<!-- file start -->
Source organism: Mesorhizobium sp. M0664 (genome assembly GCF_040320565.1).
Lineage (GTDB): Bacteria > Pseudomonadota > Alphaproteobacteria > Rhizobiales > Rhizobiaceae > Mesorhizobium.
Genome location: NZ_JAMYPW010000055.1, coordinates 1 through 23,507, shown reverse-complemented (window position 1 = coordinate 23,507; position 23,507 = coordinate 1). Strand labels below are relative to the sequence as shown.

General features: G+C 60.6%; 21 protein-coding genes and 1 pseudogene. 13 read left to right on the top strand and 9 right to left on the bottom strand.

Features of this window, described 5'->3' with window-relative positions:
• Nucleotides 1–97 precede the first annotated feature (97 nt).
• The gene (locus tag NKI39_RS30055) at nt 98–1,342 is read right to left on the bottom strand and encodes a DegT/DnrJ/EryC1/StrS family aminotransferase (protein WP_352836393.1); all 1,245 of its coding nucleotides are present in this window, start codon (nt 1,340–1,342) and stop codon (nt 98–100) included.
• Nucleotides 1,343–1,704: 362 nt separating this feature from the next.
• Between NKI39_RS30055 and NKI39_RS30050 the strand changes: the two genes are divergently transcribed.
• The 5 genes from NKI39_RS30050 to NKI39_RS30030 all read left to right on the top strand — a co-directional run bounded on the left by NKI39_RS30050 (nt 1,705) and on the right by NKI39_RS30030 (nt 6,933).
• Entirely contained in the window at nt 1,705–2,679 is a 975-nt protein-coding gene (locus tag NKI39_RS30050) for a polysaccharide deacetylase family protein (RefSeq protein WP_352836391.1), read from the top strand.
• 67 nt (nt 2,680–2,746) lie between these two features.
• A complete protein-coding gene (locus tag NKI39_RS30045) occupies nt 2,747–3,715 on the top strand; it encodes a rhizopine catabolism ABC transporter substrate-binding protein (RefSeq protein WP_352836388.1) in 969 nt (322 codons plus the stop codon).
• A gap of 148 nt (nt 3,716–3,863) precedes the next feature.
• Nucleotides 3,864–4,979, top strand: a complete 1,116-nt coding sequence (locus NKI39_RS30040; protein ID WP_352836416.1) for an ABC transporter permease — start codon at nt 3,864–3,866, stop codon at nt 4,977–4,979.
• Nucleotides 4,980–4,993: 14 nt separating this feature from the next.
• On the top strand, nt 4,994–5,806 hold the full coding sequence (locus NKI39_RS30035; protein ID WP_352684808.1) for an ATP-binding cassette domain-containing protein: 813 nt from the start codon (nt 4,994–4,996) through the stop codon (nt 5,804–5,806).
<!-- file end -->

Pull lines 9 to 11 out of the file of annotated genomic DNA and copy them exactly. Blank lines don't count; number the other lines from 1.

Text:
• Between NKI39_RS30055 and NKI39_RS30050 the strand changes: the two genes are divergently transcribed.
• The 5 genes from NKI39_RS30050 to NKI39_RS30030 all read left to right on the top strand — a co-directional run bounded on the left by NKI39_RS30050 (nt 1,705) and on the right by NKI39_RS30030 (nt 6,933).
• Entirely contained in the window at nt 1,705–2,679 is a 975-nt protein-coding gene (locus tag NKI39_RS30050) for a polysaccharide deacetylase family protein (RefSeq protein WP_352836391.1), read from the top strand.